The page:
When I was perusing the shelves of a local bookstore this summer, I accidentally bought the sequel to this book before buying “Day by Day Armageddon” by J. L. Bourne. Those of you who know me might not be surprised, because when it comes to zombies I literally voraciously acquire any material I can. I went back the next day and not only purchased the first novel, but three other zombie books as well. The lesson being that fewer trips to the bookstore equal more money in my pocket.
It has taken me awhile to write this review because I wanted it to be a fair review, both to the author, and to whomever reads my website. Please, keep in mind that the faults that I found in this book are due more to my preference than in any shortcomings of the author.
I’m going to start by saying that this book is not for everyone. While I wasn’t impressed with it, my best friend read it and the sequel twice back to back within two weeks of me giving him the books. (Don’t be alarmed – I loan my books all the time. That’s why I’m divided on the new ereader craze…) Both points of view will be discussed in this review.
I wasn’t thrilled with “Day by Day Armageddon” primarily because I’m an optimist with experience (also known as a cynic.) The characters were able to escape too many situations that should have ended in death. However, it seemed that at the last moment all necessary conditions would be met. Conditions such as, there’s a girl stuck in a car who just happens to be noticed by the main character who just happens to be able to lure the zombies away, and she just happens to be on the verge of death but not die and is able to fully recuperate. Miracles like this are good in a book, but not on every page. Also, if memory serves correct, none of the main “good guys” die in the first book. To me, that’s a little unbelievable. Even with having read so many zombie books, I give myself about two weeks during a real zombie apocalypse (2 weeks after everything goes totally to hell) before I make a mistake or my luck runs out and I’m dinner. So for me, it’s hard to imagine all these people managing to survive for so long without a loss of a person.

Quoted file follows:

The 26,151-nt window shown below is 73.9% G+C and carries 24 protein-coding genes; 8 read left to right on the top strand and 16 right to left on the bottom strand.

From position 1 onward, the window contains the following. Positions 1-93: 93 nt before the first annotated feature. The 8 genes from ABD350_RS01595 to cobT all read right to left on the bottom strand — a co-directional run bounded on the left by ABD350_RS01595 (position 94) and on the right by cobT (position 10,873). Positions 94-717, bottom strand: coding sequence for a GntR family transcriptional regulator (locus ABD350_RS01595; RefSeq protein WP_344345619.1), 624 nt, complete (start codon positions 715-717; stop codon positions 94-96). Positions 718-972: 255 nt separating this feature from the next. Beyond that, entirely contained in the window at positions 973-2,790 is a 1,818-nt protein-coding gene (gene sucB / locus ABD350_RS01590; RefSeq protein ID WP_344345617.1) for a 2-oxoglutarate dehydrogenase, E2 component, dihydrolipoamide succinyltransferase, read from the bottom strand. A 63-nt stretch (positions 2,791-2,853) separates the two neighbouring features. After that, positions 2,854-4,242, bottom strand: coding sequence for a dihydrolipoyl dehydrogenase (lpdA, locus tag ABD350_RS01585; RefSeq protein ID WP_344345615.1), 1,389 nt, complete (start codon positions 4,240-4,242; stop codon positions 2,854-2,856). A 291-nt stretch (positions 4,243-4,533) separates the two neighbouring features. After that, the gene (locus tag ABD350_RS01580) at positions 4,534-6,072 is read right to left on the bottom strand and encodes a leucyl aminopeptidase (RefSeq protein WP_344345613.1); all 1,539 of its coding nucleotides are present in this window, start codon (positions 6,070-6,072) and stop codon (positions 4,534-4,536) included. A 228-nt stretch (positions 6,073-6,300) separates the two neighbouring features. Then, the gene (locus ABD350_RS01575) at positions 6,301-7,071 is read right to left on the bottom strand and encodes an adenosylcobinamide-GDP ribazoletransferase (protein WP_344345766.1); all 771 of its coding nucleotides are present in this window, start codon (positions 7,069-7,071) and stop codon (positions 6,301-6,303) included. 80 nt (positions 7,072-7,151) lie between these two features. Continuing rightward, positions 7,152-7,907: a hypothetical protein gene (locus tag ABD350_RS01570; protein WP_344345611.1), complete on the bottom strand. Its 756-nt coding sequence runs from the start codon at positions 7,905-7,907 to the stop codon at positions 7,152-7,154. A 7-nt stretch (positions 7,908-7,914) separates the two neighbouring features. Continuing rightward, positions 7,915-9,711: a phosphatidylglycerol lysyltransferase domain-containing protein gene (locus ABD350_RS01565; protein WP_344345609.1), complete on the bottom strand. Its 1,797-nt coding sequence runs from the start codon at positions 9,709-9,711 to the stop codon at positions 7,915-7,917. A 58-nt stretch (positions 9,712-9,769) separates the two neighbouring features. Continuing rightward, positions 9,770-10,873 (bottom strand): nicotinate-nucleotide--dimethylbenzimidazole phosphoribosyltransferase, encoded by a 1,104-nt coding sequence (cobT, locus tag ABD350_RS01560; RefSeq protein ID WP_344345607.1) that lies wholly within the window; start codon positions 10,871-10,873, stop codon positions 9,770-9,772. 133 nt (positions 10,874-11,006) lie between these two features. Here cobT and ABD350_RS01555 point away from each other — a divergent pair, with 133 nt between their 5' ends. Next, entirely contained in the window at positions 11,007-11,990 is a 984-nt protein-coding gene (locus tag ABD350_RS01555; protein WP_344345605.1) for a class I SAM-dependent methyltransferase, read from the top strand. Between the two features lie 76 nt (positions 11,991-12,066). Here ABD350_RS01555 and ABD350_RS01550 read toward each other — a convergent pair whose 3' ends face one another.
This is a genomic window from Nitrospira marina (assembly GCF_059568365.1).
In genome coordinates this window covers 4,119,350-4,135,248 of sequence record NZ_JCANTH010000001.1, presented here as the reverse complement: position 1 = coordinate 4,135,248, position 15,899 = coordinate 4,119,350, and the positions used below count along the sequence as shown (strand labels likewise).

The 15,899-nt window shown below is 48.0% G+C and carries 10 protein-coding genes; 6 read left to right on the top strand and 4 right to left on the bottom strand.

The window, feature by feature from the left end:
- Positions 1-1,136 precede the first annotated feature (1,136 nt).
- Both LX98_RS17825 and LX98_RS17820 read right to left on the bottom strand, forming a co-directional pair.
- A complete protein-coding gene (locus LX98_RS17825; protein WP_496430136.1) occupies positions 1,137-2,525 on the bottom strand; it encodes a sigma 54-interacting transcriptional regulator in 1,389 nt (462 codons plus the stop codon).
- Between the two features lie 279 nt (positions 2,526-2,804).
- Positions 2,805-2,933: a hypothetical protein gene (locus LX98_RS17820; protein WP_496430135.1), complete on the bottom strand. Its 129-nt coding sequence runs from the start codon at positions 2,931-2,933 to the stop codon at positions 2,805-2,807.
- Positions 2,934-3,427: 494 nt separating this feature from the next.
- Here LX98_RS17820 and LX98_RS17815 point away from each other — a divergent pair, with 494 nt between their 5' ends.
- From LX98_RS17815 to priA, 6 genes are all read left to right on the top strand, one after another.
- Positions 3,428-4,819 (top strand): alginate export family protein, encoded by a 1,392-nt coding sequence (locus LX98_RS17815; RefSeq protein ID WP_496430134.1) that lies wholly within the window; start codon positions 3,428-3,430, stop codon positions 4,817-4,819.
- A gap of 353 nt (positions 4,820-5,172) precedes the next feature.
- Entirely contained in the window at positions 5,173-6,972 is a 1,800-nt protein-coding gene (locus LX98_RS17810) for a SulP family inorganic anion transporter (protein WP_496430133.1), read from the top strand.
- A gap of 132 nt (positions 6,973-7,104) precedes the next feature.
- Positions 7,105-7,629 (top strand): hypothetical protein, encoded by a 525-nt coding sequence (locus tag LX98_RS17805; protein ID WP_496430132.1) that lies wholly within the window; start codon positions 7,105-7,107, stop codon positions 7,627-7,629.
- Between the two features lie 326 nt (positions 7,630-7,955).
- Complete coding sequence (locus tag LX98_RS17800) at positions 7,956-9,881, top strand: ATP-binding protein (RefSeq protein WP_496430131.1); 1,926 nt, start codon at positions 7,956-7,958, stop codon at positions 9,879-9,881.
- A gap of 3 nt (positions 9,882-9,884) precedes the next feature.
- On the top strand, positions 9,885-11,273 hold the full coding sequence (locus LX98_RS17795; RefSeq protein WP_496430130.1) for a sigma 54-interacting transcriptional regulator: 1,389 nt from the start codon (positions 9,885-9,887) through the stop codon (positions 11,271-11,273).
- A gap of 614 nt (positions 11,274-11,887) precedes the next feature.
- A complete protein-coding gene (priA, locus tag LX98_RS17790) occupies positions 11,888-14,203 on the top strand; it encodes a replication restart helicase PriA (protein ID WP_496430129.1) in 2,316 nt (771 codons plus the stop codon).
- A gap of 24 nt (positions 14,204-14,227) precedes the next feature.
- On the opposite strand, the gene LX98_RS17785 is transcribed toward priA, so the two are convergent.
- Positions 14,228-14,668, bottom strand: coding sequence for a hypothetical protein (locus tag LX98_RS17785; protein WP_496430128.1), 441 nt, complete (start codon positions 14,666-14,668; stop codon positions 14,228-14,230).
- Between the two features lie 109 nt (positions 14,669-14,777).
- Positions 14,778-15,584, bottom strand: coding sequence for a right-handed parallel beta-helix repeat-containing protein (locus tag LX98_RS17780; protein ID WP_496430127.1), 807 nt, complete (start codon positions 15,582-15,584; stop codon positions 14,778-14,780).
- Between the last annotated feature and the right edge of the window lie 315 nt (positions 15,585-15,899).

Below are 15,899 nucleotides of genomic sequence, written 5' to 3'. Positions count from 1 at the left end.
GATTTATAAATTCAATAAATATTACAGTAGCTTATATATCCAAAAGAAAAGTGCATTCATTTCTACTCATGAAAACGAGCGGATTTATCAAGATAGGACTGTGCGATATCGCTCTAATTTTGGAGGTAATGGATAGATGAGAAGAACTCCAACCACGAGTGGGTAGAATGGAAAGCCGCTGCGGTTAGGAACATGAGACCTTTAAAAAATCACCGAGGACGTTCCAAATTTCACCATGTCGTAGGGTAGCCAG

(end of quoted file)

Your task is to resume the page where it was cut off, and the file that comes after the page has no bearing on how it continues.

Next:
That being said, there were some really outstanding qualities in “Day by Day Armageddon”. The first being the characters. Each character is interesting and brings a new point of view to the book and a new skill to the entourage of survivors. The main character is a military figure who is a strong leader, as well as a pilot. The format of the book is also intriguing – I like books that are set up as journals and diaries. This book format helps me keep track of just how quickly (or slowly) the zombie apocalypse actually occurs. It also keeps the reader more intimately associated with the characters, because there is no omniscient narrator describing the whole scene. The reader is experiencing everything from the direct point of view of another person and what is important to that person. This approach makes the characters of this book much more real.
I said earlier in the review that my friend loved the book and its sequel. He loves playing flight simulator games, and uses pilot language like “check 6” before getting off the telephone. For him, this book was like a dream come true – it had all the heroic trappings of a good military novel, and had zombies to boot. (The main character knowing how to fly military aircraft didn’t hurt either !)
As I bring this review to a close, I would like to strongly urge you to buy this book and make your own opinions. Previously stated, and now stated again, the issues I had with the book are due to my own perception of a zombie apocalypse and not to any faults of the author. I view it as being chaotic, with little chance for luck. J.L. Bourne is a great author, and I am looking forward to reading other books he writes.